Emergency Therapy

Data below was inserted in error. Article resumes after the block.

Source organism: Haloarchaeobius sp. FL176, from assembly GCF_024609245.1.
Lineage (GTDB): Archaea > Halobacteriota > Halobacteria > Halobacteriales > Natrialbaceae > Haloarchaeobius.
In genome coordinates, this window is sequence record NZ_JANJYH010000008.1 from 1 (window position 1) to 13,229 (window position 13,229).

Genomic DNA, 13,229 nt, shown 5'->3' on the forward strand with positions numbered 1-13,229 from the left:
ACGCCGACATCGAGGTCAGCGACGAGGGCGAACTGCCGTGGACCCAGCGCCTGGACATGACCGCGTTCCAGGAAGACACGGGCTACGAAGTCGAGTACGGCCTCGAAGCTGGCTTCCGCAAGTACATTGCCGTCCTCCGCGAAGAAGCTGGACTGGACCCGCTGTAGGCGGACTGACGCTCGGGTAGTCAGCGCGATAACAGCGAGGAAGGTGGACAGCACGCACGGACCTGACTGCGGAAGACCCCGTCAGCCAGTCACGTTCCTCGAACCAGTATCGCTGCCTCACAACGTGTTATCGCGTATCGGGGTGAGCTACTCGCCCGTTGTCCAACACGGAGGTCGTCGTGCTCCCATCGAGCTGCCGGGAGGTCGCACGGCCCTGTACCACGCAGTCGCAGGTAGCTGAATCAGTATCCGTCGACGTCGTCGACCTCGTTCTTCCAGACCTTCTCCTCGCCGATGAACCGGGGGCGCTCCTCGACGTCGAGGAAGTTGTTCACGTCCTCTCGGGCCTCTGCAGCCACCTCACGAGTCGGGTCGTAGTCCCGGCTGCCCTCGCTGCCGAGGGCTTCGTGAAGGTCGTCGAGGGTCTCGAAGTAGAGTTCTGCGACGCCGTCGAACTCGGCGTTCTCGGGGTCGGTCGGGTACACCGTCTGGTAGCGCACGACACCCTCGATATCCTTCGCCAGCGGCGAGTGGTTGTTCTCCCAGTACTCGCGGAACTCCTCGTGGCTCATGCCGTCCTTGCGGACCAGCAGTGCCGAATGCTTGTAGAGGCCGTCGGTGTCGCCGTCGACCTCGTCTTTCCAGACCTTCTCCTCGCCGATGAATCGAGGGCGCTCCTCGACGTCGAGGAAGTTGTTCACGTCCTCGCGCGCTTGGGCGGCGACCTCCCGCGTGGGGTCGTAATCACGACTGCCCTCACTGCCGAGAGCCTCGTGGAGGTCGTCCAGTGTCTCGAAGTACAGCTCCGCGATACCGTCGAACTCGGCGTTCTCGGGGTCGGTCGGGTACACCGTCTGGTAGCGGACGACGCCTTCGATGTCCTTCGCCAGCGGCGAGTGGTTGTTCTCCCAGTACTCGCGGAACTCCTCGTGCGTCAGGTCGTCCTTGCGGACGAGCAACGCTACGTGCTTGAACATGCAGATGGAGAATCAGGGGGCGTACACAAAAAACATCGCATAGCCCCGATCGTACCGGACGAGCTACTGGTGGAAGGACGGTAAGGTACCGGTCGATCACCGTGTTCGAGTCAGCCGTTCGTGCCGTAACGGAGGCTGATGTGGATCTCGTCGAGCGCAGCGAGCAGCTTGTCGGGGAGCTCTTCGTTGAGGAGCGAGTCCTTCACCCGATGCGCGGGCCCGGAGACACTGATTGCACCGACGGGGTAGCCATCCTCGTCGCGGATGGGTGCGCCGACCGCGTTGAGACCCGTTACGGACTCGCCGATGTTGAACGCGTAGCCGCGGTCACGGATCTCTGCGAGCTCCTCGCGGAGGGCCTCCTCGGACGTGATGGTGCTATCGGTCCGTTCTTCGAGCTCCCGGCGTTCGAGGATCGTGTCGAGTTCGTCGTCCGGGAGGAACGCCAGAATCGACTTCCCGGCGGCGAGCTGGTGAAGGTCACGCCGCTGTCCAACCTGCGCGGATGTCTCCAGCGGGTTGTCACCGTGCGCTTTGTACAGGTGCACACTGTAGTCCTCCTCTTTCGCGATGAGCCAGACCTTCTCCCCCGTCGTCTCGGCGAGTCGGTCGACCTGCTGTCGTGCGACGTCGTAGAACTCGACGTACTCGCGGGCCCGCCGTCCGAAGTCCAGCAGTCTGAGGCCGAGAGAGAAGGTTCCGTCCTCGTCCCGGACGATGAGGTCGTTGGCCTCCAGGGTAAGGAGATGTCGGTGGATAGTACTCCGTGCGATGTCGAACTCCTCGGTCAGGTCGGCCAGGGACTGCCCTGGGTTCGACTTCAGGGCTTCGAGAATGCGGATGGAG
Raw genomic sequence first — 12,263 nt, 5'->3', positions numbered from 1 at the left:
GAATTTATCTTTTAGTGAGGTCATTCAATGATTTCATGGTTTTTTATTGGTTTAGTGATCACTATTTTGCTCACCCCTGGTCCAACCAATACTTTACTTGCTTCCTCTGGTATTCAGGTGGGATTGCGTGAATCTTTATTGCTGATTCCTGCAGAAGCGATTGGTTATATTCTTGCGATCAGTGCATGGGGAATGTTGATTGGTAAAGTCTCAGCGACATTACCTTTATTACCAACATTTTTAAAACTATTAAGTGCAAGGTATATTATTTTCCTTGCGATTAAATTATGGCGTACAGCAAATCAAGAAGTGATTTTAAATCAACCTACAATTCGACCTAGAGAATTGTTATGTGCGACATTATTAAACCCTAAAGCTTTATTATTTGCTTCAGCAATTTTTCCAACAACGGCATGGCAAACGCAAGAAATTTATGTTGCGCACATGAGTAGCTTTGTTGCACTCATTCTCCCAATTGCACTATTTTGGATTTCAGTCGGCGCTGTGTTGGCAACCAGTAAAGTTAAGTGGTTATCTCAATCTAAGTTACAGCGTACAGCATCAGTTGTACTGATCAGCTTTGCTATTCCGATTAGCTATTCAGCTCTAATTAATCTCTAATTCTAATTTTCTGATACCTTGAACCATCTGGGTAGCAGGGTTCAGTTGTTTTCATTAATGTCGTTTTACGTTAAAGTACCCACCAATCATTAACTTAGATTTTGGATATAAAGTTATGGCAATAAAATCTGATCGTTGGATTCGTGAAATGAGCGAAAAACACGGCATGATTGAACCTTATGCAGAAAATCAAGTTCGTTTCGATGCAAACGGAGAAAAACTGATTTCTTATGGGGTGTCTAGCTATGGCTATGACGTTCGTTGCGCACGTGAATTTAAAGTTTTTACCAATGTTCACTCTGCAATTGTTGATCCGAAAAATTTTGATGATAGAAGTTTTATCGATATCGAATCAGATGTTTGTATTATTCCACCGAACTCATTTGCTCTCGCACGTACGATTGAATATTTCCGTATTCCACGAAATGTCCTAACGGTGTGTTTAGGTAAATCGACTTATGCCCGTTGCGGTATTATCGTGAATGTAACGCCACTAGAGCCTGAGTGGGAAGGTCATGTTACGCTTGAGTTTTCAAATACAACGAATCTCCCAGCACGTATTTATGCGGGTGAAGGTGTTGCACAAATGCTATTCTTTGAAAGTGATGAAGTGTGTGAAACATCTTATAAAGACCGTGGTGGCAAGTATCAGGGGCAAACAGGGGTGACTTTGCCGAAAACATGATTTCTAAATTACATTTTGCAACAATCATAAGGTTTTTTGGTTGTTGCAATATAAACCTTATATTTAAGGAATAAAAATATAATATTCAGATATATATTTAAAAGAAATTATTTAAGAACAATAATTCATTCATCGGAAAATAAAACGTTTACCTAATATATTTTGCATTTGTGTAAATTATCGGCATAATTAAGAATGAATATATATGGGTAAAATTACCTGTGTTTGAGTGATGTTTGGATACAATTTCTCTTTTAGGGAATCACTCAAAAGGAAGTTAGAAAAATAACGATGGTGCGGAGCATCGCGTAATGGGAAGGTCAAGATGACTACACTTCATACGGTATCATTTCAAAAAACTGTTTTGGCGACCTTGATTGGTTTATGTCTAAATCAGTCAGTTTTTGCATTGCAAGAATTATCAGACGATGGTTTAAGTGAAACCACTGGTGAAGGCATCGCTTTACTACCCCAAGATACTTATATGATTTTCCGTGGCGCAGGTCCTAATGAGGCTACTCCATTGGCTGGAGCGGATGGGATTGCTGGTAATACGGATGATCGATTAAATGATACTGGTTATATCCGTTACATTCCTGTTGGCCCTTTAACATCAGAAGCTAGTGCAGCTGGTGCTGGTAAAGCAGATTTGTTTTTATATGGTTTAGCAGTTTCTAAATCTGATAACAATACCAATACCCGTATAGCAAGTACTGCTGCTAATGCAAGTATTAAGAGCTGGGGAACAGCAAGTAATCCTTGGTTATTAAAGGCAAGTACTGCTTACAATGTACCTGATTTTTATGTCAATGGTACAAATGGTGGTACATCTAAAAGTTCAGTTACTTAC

I had to go see my psychiatrist for an emergency appointment the other day. This was the first time I’d ever tried to see her without a scheduled appointment; I wasn’t sure she’d see me at all.  At first it seemed like she wouldn’t see me, as two hours passed after I made my shaky, tear-filled phonecall to her office and still no one had called me back as they’d promised.  I was completely honest about my reasons for needing to see her so urgently. I told the receptionist that one of my friends had died and that I was having a complete and utter meltdown.  Her tone of voice never changed-it was professional-when she explained that Dr. H was with a patient and she’d have to talk to her and get back to me as soon as was possible.  I hung up the phone wondering if I’d wasted my time. What made it even harder to deal with was the fact that I’d sat patiently by the phone all morning, waiting for the time to come whereupon their office would open so I could call.  And then they tell me someone will get back to me. And then I sit, and I wait for the call. All the while, I’m going more and more out of my mind.  I was really not doing well at all that day, in fact I’d been doing poorly for a thousand days by that point in time.